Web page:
Overall I thought it was a very nice read and am planning on reading a lot more from this author.



Many thanks to Zondervan for giving me a copy for review!!

Thursday, December 22, 2011

Historical Thursday - Captive Trail

Captive Trail (The Texas Trail Series)Captive Trail 
by: Susan Paige Davis
Genre: Historical Christian Fiction
Rating: 3.5 stars


Summary from Goodreads:
Taabe Waipu has run away from her Comanche village and is fleeing south in Texas on a horse she stole from a dowry left outside her family's teepee. The horse has an accident and she is left on foot, injured and exhausted. She staggers onto a road near Fort Chadbourne and collapses.

On one of the first runs through Texas, Butterfield Overland Mail Company driver Ned Bright carries two Ursuline nuns returning to their mission station. They come across a woman who is nearly dead from exposure and dehydration and take her to the mission.With some detective work, Ned discovers Taabe Waipu is Billie Morgan. He plans to unite her with her family, but the Comanche have other ideas, and the two end up defending the mission station. 

Through Taabe (Billie) and Ned we learn the true meaning of healing and restoration amid seemingly powerless situations.



This is the second book a series (I already reviewed the first) but works very well as a stand alone novel. It is nice to see characters from the last one come into play but if you haven't read it you won't be confused.

I have a thing for Indian captive books, I always have though generally it has been during the French and Indian War so this was a nice change of pace. Also this was less about the capture and more about re-acclimating into society after being gone for 12 years.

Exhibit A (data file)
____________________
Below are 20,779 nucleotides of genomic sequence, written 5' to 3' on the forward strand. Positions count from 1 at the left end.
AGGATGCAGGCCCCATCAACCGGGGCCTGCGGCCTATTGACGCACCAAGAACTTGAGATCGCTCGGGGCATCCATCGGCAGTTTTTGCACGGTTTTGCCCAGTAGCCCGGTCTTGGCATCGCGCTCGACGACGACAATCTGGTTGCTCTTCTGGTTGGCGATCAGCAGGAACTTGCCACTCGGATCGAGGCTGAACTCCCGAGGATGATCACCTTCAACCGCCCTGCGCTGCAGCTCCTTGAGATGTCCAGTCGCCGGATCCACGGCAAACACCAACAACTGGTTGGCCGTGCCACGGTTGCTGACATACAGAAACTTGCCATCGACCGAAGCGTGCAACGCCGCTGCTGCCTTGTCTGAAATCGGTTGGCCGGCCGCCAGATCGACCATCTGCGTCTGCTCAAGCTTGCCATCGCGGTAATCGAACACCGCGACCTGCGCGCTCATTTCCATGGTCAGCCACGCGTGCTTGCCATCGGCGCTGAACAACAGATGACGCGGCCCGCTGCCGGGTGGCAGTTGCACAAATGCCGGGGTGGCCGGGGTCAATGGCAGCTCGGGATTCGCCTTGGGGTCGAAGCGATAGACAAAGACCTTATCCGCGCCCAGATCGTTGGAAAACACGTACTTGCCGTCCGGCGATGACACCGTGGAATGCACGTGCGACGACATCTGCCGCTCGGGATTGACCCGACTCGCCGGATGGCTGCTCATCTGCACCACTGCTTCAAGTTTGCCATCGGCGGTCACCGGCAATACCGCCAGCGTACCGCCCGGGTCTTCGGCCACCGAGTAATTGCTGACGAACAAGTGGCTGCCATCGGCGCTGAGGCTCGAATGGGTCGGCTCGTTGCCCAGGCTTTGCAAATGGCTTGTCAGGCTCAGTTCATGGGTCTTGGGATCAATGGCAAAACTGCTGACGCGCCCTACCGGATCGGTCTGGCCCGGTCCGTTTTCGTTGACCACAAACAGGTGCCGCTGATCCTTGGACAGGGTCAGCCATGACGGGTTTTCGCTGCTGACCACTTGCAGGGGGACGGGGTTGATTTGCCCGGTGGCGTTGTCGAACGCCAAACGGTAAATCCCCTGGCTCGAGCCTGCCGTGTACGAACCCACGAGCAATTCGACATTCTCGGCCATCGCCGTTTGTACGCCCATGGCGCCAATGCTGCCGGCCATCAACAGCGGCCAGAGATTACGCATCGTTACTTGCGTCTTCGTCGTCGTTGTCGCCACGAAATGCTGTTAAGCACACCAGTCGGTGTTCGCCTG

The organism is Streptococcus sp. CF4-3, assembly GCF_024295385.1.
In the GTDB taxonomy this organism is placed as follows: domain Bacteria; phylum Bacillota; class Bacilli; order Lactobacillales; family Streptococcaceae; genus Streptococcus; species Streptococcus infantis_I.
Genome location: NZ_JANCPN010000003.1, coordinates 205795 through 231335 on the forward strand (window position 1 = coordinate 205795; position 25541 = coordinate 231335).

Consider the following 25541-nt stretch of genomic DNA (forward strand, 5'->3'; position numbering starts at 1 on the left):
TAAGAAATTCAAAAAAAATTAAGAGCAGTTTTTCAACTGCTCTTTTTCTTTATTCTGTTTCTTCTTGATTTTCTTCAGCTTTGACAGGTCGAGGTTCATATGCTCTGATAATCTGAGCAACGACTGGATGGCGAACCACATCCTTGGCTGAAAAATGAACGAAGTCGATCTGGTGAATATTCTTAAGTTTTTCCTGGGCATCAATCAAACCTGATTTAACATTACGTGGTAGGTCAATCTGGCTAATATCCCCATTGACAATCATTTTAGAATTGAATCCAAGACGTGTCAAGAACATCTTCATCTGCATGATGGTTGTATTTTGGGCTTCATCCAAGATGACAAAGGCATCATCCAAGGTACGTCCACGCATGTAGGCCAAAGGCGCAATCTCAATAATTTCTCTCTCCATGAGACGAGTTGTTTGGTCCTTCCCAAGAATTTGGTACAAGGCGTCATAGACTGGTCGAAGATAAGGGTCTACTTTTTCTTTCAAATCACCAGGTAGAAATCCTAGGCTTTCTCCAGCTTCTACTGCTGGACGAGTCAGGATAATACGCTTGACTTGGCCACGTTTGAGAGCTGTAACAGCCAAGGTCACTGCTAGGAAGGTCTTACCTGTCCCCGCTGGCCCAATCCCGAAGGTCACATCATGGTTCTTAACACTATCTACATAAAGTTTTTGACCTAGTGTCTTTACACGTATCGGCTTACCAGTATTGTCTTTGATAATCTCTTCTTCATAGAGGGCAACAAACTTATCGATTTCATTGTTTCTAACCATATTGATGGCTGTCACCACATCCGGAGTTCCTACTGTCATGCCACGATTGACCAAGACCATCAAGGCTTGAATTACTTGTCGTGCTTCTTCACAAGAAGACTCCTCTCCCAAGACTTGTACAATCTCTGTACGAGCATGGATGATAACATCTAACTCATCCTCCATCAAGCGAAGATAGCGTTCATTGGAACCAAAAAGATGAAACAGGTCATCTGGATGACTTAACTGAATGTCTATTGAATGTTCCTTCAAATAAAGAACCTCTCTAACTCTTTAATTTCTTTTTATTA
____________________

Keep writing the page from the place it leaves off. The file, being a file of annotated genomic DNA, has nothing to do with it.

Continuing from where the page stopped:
I really liked how Davis tried to show the confusion at concepts which seem very basic to those of us who have grown up in "civilized" society. I also loved the side character of Quinta. She is a little 9 year old girl who comes to live with the sisters for a proper education. She is a spitfire and can hold her own in almost every situation that is thrown at her. 
The only thing that I wish could have got from this novel is more background on Ned. First of all, what caused his initial aversion to nuns? And religion in general? I think a little more back story on him would have been an nice addition.
Overall, I liked this book and most likely will read the next one in the series.

Many thanks to Moody publishing for giving me this book for review.

Friday, December 2, 2011

Fluffy Friday - A Vision of Lucy

A Vision of Lucy (A Rocky Creek Romance)A Vision of Lucy
by: Margaret Brownley
Genre: Historical(ish) Fiction
Rating 4 Stars


Summary from Goodreads:

Lucy Fairbanks dreams of working as a photographer at the Rocky Creek newspaper. Her deepest hope is that her father will see her as an artist, the way he thought of her deceased mother, whose paintings still hang on their walls. But disaster follows Lucy on every photo assignment: a mess of petticoats and ribbons, an accidental shooting, even a fire.When Lucy meets David Wolf-a rugged, reclusive man who lives on the outskirts of town-she thinks she can catch the attention of the town with his photograph. She doesn't count on her feelings stirring whenever she's near him. Two things happen next that forever change the course of Lucy's life. But will these events draw her closer to God or push her further away? And how will David accept this new vision of Lucy?
I didn't know that this was the third book in the series, it does a very good job as a stand alone. I was left somewhat confused as to which character was who in the beginning but when you jump in half-way that is to be expected. 
I thought it was fun and fresh and I could totally relate to all of the scrapes which Lucy found herself in because, Well, I have been known to set the occasional fire and other such mishaps. And how she babbles on and on when she is nervous...that is something that I am really trying to get over. Anyway, what I am trying to say besides revealing way too much personal stuff, is that Lucy was likable and easy to relate to.